Daniel Peterson: I think he probably clarified and summarized better than I could the whole conversation about 10,000-hour theory. Even Malcolm Gladwell in his Outliers book, he didn’t really even mess it up that bad. Before that it was somewhat of an obscure piece of research by Dr. Ericsson among people outside of his field, and it was on musicians. It wasn’t even on athletes.

Malcolm will say this as well, and we have some of his quotes in the book, that he didn’t play up, he called it the 10,000-hour-rule, but other than that, it just kind of one of those things that took off on its own, that people heard 10,000 hours is what you need to be world class, and that’s the thing that stuck, whereas Gladwell and Ericsson will say, “That’s not the thing that we wanted to stick. What we wanted to stick was the idea of deliberate practice,” as Len said, where you’re focusing on something specific, preferably a weakness. You have a coach there to guide you. It’s uncomfortable. You don’t like doing it, but over time you will get better at these things.

That goes back to our discussion about automaticity. You’re moving from system two to system one with all of that practice. If you just go out in the driveway and shoot baskets for an hour casually, okay, you can chalk that up as an hour of practice, but you really didn’t improve anything.

One of the quotes that Anders gave us during our interview is, he’s saying, “I’m basically arguing that when you look at a lot of the practice that I’ve seen, visiting all sorts of different teams, very little of that is actually even getting close to this idea of individualized, deliberate practice where somebody’s doing something that is uniquely appropriate for them to improve some aspects of their performance in some individualized context.”

That’s his mission and maybe … He said something similar when he talked to you, but that’s his mission, is to push the deliberate practice part, not the quantity.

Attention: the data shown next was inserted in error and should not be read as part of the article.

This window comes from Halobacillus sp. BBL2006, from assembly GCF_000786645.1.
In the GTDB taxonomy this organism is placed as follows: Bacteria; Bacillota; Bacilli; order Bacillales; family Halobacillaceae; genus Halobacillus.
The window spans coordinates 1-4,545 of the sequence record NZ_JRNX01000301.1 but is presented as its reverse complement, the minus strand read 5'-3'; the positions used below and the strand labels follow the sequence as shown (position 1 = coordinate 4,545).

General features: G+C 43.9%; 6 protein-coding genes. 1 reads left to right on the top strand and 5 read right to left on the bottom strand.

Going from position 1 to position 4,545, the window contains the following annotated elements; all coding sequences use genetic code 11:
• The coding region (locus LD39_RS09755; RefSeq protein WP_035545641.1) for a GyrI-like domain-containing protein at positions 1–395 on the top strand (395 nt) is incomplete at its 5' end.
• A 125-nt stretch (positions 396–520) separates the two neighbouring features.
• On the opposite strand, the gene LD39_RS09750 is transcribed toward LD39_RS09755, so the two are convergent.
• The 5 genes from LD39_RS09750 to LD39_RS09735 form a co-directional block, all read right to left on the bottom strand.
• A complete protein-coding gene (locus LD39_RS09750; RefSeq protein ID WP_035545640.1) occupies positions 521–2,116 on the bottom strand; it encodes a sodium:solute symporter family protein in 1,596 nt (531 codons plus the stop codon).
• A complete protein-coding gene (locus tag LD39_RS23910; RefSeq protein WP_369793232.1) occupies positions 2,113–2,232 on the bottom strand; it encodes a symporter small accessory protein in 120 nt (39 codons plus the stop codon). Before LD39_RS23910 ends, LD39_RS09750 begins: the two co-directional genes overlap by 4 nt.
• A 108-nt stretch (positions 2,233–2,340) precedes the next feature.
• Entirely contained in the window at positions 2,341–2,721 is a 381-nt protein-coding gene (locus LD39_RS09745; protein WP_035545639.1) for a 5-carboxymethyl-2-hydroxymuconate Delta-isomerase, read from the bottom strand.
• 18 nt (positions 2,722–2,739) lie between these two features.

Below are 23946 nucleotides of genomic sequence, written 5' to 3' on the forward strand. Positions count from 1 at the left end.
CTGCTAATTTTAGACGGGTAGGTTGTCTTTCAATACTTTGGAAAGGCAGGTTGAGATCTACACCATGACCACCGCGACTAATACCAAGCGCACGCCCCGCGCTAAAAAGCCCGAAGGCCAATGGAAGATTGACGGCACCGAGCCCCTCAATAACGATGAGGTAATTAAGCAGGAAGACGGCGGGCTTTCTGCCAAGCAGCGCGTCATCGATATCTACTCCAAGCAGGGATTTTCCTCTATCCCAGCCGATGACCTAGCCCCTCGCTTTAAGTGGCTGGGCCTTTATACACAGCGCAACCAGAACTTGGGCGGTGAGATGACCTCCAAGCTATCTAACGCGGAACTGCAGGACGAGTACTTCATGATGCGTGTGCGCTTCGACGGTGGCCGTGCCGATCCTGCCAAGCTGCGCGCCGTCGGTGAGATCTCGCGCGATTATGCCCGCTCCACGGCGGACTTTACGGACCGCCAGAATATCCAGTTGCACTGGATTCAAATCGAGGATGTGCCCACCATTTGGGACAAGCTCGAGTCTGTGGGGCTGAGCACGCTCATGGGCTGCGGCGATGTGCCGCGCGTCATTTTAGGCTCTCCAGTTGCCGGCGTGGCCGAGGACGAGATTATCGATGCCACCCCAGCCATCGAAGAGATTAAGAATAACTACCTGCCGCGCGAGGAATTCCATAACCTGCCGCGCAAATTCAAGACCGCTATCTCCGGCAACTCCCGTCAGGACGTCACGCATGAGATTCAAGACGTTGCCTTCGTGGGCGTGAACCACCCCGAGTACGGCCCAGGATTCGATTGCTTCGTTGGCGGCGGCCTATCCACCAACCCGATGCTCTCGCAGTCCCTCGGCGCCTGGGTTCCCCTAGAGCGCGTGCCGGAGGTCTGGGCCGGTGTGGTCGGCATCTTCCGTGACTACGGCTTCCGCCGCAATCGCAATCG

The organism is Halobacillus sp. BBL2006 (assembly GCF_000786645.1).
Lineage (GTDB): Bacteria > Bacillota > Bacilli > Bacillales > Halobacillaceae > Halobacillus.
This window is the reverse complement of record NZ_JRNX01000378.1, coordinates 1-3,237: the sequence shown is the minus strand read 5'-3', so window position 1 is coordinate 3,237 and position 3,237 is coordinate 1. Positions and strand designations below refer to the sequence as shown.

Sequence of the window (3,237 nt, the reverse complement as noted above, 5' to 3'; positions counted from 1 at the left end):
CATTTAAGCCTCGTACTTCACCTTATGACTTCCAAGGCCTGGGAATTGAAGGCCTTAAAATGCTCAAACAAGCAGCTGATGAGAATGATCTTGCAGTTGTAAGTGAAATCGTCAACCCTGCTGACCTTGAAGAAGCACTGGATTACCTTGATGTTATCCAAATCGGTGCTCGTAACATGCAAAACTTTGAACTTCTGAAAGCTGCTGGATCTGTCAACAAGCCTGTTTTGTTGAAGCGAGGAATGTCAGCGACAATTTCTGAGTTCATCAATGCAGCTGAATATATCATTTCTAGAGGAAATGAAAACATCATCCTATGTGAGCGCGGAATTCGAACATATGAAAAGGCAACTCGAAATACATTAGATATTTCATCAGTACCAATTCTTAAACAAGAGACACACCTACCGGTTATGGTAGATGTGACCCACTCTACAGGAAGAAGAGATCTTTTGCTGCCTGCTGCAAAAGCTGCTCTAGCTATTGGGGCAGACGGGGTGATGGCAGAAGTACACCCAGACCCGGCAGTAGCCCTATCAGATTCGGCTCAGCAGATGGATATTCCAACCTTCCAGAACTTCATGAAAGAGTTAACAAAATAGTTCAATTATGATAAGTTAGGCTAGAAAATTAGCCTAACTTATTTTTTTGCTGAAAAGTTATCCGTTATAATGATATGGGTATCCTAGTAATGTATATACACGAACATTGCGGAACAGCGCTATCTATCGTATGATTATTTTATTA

Brett McKay: I imagine you wouldn’t want to do this deliberate practice on young kids with the skills, just have them throw balls over and over and over again and make it reggie. You just want them to play, but I imagine as you get, you decide to specialize, you’re going to start spending more time refining skills. That’s when the coach come in.

I imagine at an elite level, the practice that you’re doing, it’s not so much the physical skill of it, but it’s the mental part, like the film. If you’re a football player, it’s like you’re spending a lot of time watching film, analyzing things, how you could have done things better, increasing that pattern recognition in your brain.

Len Zaichkowsky: Right, exactly.

Daniel Peterson: Exactly.

Brett McKay: Guys, this has been a great conversation. Where can people go to learn more about the book?

Daniel Peterson: It’s available just about anywhere. It should be in your local bookstores. It’s obviously on Amazon and all the online booksellers. It’s called The Playmaker’s Advantage. It is in our website is, People can also follow me on Twitter at @DanielPeterson, all one word. Like I said, we’ve had it out there since June. Getting a lot of good feedback. It’s available in hardcover, audio version or eBook, and then there’s a paperback coming out in January.

Brett McKay: Len Zaichkowsky, Daniel Peterson, thanks so much for coming on. It’s been a great conversation.

Daniel Peterson: Well, thanks, Brett.

Len Zaichkowsky: Thanks for having us on, Brett.

Brett McKay: My guests today were Len Zaichkowsky and Daniel Peterson. They are the authors of the book, The Playmaker’s Advantage. It’s available on and in bookstores everywhere. You can find more information about their work at Also, check out our show notes at AOM.IS/Playmaker where you can find links to resources, where you can delve deeper into this topic.

That wraps up another edition of The Art of Manliness Podcast. For more manly tips and advice, make sure to check out The Art of Manliness website at If you enjoy the show, you got something out of it, I’d appreciate it if you give us a review on iTunes or Stitcher. It helps out a lot. If you’ve done that already, thank you. Please consider sharing the show with a friend or family member who you think will get something out of it.

As always, thank you for your continued support. Until next time, this is Brett McKay telling you to stay manly.